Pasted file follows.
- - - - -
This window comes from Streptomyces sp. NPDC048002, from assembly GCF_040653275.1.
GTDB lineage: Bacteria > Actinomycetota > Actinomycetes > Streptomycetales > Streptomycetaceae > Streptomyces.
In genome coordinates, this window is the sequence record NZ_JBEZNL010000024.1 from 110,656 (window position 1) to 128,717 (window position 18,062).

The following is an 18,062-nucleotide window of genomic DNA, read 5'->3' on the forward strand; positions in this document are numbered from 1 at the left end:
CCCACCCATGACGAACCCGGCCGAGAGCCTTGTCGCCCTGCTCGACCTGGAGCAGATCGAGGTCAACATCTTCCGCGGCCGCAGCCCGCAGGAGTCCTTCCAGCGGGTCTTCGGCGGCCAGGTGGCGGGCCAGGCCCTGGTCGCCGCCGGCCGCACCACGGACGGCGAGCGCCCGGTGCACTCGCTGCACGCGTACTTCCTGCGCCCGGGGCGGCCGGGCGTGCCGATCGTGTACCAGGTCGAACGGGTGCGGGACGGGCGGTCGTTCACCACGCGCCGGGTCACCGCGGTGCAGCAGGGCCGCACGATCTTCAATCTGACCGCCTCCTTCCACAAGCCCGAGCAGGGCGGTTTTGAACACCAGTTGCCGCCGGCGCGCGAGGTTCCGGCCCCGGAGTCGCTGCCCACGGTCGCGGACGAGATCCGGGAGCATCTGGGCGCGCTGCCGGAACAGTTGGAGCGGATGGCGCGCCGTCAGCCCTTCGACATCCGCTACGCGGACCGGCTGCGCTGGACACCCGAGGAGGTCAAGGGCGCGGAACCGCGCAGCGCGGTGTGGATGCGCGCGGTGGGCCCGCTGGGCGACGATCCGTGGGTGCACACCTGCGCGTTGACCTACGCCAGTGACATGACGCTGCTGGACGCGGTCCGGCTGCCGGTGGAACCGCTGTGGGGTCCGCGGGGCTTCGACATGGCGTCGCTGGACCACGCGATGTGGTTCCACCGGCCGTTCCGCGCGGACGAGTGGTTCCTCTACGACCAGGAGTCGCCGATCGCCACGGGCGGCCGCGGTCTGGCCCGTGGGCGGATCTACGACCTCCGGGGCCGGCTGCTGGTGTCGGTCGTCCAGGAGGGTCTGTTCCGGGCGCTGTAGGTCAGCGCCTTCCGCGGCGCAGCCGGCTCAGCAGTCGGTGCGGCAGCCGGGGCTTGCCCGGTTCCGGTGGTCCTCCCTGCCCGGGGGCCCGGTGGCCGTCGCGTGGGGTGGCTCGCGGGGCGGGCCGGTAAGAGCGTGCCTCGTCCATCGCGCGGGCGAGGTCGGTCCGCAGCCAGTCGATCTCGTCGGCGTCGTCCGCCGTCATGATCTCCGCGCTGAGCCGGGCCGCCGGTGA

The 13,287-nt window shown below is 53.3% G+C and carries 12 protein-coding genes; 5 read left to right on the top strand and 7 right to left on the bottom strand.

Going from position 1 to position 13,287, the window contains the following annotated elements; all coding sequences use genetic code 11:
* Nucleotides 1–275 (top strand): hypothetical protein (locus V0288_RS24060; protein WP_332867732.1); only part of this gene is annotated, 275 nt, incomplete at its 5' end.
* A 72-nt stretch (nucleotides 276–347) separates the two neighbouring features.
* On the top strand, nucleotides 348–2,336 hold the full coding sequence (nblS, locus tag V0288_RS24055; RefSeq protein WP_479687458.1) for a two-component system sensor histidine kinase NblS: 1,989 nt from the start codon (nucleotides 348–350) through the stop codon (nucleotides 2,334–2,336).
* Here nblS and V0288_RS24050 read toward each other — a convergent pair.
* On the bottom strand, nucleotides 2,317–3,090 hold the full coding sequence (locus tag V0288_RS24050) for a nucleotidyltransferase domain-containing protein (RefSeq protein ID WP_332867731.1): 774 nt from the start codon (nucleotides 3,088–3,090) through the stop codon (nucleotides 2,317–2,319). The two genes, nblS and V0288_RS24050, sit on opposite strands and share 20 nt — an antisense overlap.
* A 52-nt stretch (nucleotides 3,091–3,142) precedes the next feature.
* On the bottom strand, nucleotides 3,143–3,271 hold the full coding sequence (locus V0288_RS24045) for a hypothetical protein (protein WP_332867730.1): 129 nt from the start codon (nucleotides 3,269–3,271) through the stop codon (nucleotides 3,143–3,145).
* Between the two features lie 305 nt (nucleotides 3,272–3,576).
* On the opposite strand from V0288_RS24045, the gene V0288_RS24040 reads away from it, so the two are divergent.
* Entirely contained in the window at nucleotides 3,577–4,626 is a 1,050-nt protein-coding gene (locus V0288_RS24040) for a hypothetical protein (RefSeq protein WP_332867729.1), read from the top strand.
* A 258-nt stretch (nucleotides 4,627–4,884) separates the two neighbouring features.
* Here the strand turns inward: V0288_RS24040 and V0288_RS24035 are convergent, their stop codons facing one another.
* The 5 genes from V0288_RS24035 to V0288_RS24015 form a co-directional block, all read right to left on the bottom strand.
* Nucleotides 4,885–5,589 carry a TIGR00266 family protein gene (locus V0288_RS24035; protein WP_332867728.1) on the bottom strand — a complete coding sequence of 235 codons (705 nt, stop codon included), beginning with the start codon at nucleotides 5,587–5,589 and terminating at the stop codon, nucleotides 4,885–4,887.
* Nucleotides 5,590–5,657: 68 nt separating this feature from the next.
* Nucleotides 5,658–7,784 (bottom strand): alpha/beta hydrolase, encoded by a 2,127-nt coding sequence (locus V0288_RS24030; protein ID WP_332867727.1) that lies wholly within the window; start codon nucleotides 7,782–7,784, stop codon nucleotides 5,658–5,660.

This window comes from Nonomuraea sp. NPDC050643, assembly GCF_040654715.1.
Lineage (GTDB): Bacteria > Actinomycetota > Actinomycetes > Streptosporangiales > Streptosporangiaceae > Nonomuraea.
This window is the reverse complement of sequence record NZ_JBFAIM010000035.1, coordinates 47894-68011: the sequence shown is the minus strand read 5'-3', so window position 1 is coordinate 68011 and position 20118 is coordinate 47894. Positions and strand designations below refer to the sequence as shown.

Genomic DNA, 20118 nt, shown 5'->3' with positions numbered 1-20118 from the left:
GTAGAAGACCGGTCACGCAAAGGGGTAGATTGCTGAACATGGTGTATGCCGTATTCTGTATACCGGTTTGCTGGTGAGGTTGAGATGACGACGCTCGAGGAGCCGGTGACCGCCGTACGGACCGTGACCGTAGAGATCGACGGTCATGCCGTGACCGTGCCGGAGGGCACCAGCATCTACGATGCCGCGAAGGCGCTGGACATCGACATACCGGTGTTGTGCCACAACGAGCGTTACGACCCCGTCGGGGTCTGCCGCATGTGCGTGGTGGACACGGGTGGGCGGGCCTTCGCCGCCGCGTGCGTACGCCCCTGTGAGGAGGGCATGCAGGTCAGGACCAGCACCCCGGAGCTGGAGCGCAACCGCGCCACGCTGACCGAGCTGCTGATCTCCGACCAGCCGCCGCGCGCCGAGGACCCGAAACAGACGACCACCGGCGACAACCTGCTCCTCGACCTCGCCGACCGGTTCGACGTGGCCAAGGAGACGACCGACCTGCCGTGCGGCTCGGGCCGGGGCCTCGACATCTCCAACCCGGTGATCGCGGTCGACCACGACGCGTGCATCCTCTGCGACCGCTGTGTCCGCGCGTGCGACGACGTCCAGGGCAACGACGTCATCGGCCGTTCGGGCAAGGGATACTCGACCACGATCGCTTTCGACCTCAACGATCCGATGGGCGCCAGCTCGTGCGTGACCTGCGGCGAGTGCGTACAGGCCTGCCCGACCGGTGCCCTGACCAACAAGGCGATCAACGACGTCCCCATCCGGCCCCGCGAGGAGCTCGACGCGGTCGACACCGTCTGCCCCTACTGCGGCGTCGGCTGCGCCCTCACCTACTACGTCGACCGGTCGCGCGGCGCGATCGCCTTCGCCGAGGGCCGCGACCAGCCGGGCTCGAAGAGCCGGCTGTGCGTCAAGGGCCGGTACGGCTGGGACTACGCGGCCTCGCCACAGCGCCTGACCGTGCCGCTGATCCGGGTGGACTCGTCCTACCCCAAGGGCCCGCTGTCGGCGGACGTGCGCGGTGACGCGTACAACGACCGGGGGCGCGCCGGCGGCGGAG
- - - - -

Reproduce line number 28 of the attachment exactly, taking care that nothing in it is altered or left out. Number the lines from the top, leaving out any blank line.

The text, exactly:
GTAGAAGACCGGTCACGCAAAGGGGTAGATTGCTGAACATGGTGTATGCCGTATTCTGTATACCGGTTTGCTGGTGAGGTTGAGATGACGACGCTCGAGGAGCCGGTGACCGCCGTACGGACCGTGACCGTAGAGATCGACGGTCATGCCGTGACCGTGCCGGAGGGCACCAGCATCTACGATGCCGCGAAGGCGCTGGACATCGACATACCGGTGTTGTGCCACAACGAGCGTTACGACCCCGTCGGGGTCTGCCGCATGTGCGTGGTGGACACGGGTGGGCGGGCCTTCGCCGCCGCGTGCGTACGCCCCTGTGAGGAGGGCATGCAGGTCAGGACCAGCACCCCGGAGCTGGAGCGCAACCGCGCCACGCTGACCGAGCTGCTGATCTCCGACCAGCCGCCGCGCGCCGAGGACCCGAAACAGACGACCACCGGCGACAACCTGCTCCTCGACCTCGCCGACCGGTTCGACGTGGCCAAGGAGACGACCGACCTGCCGTGCGGCTCGGGCCGGGGCCTCGACATCTCCAACCCGGTGATCGCGGTCGACCACGACGCGTGCATCCTCTGCGACCGCTGTGTCCGCGCGTGCGACGACGTCCAGGGCAACGACGTCATCGGCCGTTCGGGCAAGGGATACTCGACCACGATCGCTTTCGACCTCAACGATCCGATGGGCGCCAGCTCGTGCGTGACCTGCGGCGAGTGCGTACAGGCCTGCCCGACCGGTGCCCTGACCAACAAGGCGATCAACGACGTCCCCATCCGGCCCCGCGAGGAGCTCGACGCGGTCGACACCGTCTGCCCCTACTGCGGCGTCGGCTGCGCCCTCACCTACTACGTCGACCGGTCGCGCGGCGCGATCGCCTTCGCCGAGGGCCGCGACCAGCCGGGCTCGAAGAGCCGGCTGTGCGTCAAGGGCCGGTACGGCTGGGACTACGCGGCCTCGCCACAGCGCCTGACCGTGCCGCTGATCCGGGTGGACTCGTCCTACCCCAAGGGCCCGCTGTCGGCGGACGTGCGCGGTGACGCGTACAACGACCGGGGGCGCGCCGGCGGCGGAG